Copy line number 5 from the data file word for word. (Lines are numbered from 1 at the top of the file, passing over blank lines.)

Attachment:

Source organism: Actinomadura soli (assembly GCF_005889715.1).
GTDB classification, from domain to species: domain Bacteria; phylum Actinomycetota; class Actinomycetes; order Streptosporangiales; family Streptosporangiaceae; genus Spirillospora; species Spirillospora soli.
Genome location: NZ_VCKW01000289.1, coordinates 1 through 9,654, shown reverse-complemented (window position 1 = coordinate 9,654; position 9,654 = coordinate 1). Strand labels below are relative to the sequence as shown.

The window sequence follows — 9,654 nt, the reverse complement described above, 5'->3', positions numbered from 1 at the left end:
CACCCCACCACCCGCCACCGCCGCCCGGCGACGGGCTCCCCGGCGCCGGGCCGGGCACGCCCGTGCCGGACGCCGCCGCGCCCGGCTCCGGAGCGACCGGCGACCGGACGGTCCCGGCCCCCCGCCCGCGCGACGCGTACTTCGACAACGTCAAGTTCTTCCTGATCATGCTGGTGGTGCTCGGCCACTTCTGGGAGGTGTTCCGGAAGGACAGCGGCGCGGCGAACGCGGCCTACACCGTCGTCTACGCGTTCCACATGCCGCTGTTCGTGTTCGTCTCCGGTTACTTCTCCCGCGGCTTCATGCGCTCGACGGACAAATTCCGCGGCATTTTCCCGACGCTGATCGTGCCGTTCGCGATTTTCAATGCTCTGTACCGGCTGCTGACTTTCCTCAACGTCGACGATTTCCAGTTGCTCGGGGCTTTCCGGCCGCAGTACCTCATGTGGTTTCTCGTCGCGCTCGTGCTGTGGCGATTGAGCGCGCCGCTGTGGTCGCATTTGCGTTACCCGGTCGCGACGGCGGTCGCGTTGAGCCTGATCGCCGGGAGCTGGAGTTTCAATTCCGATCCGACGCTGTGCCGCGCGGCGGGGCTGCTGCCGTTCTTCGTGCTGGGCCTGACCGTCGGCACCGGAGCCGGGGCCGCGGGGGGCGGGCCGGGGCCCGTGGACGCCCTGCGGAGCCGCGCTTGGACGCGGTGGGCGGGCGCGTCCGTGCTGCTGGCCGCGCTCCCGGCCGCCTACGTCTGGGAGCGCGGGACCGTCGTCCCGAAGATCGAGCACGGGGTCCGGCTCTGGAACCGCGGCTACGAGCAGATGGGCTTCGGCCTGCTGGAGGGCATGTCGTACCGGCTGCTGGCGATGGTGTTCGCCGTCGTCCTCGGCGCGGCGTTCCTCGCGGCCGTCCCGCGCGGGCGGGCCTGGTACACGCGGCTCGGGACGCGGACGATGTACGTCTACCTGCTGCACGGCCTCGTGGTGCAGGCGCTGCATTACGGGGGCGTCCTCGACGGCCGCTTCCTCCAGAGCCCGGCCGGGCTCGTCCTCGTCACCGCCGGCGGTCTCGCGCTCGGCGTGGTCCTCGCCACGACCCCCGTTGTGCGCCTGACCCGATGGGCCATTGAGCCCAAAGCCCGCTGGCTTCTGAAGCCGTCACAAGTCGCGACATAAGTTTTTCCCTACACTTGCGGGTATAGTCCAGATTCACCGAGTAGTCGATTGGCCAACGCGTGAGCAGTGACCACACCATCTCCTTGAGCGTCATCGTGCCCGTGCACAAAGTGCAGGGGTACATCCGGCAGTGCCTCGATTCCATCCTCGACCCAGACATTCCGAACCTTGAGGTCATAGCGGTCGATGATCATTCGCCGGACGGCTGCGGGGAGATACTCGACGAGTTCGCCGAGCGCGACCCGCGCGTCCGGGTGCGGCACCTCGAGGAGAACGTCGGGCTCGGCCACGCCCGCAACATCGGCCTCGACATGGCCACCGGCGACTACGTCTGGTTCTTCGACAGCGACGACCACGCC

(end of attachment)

CACCCCACCACCCGCCACCGCCGCCCGGCGACGGGCTCCCCGGCGCCGGGCCGGGCACGCCCGTGCCGGACGCCGCCGCGCCCGGCTCCGGAGCGACCGGCGACCGGACGGTCCCGGCCCCCCGCCCGCGCGACGCGTACTTCGACAACGTCAAGTTCTTCCTGATCATGCTGGTGGTGCTCGGCCACTTCTGGGAGGTGTTCCGGAAGGACAGCGGCGCGGCGAACGCGGCCTACACCGTCGTCTACGCGTTCCACATGCCGCTGTTCGTGTTCGTCTCCGGTTACTTCTCCCGCGGCTTCATGCGCTCGACGGACAAATTCCGCGGCATTTTCCCGACGCTGATCGTGCCGTTCGCGATTTTCAATGCTCTGTACCGGCTGCTGACTTTCCTCAACGTCGACGATTTCCAGTTGCTCGGGGCTTTCCGGCCGCAGTACCTCATGTGGTTTCTCGTCGCGCTCGTGCTGTGGCGATTGAGCGCGCCGCTGTGGTCGCATTTGCGTTACCCGGTCGCGACGGCGGTCGCGTTGAGCCTGATCGCCGGGAGCTGGAGTTTCAATTCCGATCCGACGCTGTGCCGCGCGGCGGGGCTGCTGCCGTTCTTCGTGCTGGGCCTGACCGTCGGCACCGGAGCCGGGGCCGCGGGGGGCGGGCCGGGGCCCGTGGACGCCCTGCGGAGCCGCGCTTGGACGCGGTGGGCGGGCGCGTCCGTGCTGCTGGCCGCGCTCCCGGCCGCCTACGTCTGGGAGCGCGGGACCGTCGTCCCGAAGATCGAGCACGGGGTCCGGCTCTGGAACCGCGGCTACGAGCAGATGGGCTTCGGCCTGCTGGAGGGCATGTCGTACCGGCTGCTGGCGATGGTGTTCGCCGTCGTCCTCGGCGCGGCGTTCCTCGCGGCCGTCCCGCGCGGGCGGGCCTGGTACACGCGGCTCGGGACGCGGACGATGTACGTCTACCTGCTGCACGGCCTCGTGGTGCAGGCGCTGCATTACGGGGGCGTCCTCGACGGCCGCTTCCTCCAGAGCCCGGCCGGGCTCGTCCTCGTCACCGCCGGCGGTCTCGCGCTCGGCGTGGTCCTCGCCACGACCCCCGTTGTGCGCCTGACCCGATGGGCCATTGAGCCCAAAGCCCGCTGGCTTCTGAAGCCGTCACAAGTCGCGACATAAGTTTTTCCCTACACTTGCGGGTATAGTCCAGATTCACCGAGTAGTCGATTGGCCAACGCGTGAGCAGTGACCACACCATCTCCTTGAGCGTCATCGTGCCCGTGCACAAAGTGCAGGGGTACATCCGGCAGTGCCTCGATTCCATCCTCGACCCAGACATTCCGAACCTTGAGGTCATAGCGGTCGATGATCATTCGCCGGACGGCTGCGGGGAGATACTCGACGAGTTCGCCGAGCGCGACCCGCGCGTCCGGGTGCGGCACCTCGAGGAGAACGTCGGGCTCGGCCACGCCCGCAACATCGGCCTCGACATGGCCACCGGCGACTACGTCTGGTTCTTCGACAGCGACGACCACGCC